God cannot secure everyone for service to Himself, for many of His own are reluctant to leave the thrill and excitement of the outer court. They are bent on serving the people. But what about us? Oh that today we might say to the Lord: "I am willing to forsake things, I am willing to forsake the work, I am willing to forsake the outer court and serve You in the inner sanctuary."
I love to read about the prophets and teachers in the church at Antioch: "As they ministered to the Lord and fasted, the Holy Ghost said: Separate me Barnabas and Sau1 for the work whereunto I have called them" (Acts 13:2). We see there that the Holy Spirit commissions men to the work as they are ministering to the Lord. Unless ministry to the Lord is the thing that governs us, the work will be in confusion.
God does not want volunteers for His work; He wants conscripts. He will not have you preaching the gospel just because you want to. The work of the Lord is suffering serious damage today at the hand of volunteers; if lacks those who can say as He did: "He that sent me..."
Serving the Lord does not mean what we do not serve people, but it does mean that all service to people has service to the Lord as its basis. It is service Godward that urges us out manward. Luke 17:7-10 tells us clearly what the Lord is after. These are two kinds of work referred to here: ploughing the field and tending the flock. Both are very important occupations, yet the Lord says that when a servant returns from such work, he is expected to provide for his master's satisfaction before sitting down to enjoy his own food.
What are you really after? Is it only work in the field, preaching the gospel to the unsaved? Is it just tending the flock, caring for the needs of the saved? Or are we seeing to it that the Lord can eat to His full satisfaction and drink till His thirst is quenched? True, it is necessary for us also to eat and drink, but that cannot be till after the Lord is satisfied. We, too, must have our enjoyment, but that can never be until His joy is first made full.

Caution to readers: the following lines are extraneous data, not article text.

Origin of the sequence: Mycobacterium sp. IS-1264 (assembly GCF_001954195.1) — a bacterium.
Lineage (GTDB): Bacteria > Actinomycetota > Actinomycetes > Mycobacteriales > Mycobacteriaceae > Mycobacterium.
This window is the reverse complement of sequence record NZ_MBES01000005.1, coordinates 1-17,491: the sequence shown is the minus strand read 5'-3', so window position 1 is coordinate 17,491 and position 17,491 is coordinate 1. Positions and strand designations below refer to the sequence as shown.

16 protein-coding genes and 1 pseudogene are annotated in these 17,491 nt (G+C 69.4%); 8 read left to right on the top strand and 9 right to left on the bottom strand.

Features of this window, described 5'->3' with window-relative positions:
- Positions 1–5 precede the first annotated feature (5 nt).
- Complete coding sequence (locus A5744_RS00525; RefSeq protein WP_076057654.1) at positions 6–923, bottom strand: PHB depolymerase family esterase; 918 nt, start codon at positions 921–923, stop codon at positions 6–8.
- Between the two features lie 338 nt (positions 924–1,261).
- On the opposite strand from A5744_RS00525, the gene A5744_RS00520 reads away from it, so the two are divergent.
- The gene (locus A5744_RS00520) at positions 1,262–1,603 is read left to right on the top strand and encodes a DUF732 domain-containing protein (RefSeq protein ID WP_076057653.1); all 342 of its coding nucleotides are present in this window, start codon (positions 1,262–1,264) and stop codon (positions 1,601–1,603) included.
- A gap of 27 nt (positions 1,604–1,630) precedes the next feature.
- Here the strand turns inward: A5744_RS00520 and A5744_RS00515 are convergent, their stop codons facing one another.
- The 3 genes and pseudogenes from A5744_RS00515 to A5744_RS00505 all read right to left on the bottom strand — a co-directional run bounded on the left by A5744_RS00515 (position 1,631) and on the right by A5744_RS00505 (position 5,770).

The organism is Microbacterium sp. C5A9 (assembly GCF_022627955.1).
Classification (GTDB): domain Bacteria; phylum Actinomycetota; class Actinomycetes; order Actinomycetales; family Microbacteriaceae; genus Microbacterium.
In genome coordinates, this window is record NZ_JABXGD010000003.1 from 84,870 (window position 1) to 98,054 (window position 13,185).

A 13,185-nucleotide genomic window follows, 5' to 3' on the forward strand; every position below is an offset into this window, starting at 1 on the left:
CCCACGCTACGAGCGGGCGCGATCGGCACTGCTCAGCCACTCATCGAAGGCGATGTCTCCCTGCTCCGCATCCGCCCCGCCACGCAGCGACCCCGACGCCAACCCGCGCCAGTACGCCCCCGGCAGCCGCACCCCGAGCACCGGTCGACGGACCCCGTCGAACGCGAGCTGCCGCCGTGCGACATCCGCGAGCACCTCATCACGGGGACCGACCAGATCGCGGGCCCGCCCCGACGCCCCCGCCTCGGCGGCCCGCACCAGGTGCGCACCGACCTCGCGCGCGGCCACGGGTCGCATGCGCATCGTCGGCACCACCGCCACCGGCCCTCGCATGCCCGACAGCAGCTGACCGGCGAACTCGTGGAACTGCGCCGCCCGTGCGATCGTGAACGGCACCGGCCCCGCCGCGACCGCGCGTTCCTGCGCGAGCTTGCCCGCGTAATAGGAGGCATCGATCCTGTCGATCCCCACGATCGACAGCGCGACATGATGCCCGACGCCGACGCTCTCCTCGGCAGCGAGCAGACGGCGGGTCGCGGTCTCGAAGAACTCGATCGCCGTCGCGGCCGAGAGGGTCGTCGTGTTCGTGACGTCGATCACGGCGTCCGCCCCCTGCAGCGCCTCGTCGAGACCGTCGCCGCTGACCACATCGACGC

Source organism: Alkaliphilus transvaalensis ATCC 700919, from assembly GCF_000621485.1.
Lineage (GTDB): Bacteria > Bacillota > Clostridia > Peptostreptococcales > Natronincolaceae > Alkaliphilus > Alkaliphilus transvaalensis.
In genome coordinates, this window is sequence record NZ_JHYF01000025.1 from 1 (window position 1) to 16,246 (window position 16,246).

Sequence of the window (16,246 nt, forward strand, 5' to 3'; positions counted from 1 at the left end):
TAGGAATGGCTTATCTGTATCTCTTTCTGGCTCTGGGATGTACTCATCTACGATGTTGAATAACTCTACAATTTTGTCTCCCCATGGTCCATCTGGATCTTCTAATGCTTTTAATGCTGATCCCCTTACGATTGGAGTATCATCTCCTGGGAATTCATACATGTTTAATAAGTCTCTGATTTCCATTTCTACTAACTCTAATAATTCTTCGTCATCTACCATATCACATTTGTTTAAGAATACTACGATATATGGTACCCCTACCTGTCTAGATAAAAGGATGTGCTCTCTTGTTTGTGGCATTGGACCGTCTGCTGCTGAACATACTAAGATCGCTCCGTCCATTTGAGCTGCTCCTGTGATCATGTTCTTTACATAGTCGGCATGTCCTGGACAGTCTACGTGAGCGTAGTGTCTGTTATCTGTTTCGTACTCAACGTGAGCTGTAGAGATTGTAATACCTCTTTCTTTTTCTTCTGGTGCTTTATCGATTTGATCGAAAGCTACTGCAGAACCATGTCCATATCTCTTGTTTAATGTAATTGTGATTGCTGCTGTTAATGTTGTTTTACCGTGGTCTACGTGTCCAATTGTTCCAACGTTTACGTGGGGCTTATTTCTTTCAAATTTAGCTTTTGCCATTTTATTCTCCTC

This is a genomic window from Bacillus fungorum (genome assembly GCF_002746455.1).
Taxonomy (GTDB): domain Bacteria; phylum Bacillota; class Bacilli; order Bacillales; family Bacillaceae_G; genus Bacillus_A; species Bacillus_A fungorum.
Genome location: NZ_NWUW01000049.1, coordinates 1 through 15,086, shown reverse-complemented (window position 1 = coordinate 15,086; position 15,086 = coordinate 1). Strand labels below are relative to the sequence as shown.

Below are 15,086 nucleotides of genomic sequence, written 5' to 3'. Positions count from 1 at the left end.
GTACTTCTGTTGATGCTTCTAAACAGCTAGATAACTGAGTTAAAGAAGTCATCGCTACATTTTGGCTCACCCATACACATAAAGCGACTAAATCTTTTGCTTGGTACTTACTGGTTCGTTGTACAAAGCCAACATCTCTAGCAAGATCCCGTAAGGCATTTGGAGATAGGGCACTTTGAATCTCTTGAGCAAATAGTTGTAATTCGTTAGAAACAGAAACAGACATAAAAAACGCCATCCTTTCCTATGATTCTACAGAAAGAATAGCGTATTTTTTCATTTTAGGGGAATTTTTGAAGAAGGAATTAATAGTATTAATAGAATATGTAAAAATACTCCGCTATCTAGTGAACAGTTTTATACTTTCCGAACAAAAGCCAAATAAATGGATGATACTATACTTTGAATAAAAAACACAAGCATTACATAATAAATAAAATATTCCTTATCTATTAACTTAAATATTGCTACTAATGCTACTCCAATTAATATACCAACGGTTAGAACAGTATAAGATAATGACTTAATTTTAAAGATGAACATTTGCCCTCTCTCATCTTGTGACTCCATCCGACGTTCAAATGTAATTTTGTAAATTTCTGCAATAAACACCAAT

Let us ask ourselves: Does our work minister to our satisfaction or to the Lord's? I fear that when we have worked for the Lord, we are often thoroughly satisfied before He is satisfied. We are often quite happy with our work when He has found no joy in it. Blessed are they who can differentiate between ministry to sinners or saints, and ministry to Him. Such discernment is not easily acquired. Often it is only by much drastic dealing that we learn the difference between ministry to the Lord Himself and ministry to the House.
Let us seek the grace of God that He may reveal to us what it really means to minister to Him!
[b]THE CROSS AND THE SOUL LIFE[/b]
We have spoken of soul-power or natural energy. What is this natural energy? It is simply what I can do, what I am of myself, what I have inherited of natural gifts and resources. We are none of us without the power of the soul, and our first need is to recognize it for what it is.
Take for example the human mind. I may have by nature a keen mind. Before my new birth I had it naturally, as something developed from my natural birth. But the trouble arises here. I become converted, I am born anew, a deep work is effected in my spirit, an essential union has been wrought with the Father of our spirits. Thereafter there are in me two things: I have now a union with God that has been set up in my spirit, but at the same time I carry over with me something which I derive from my natural birth. Now what am I going to do about it?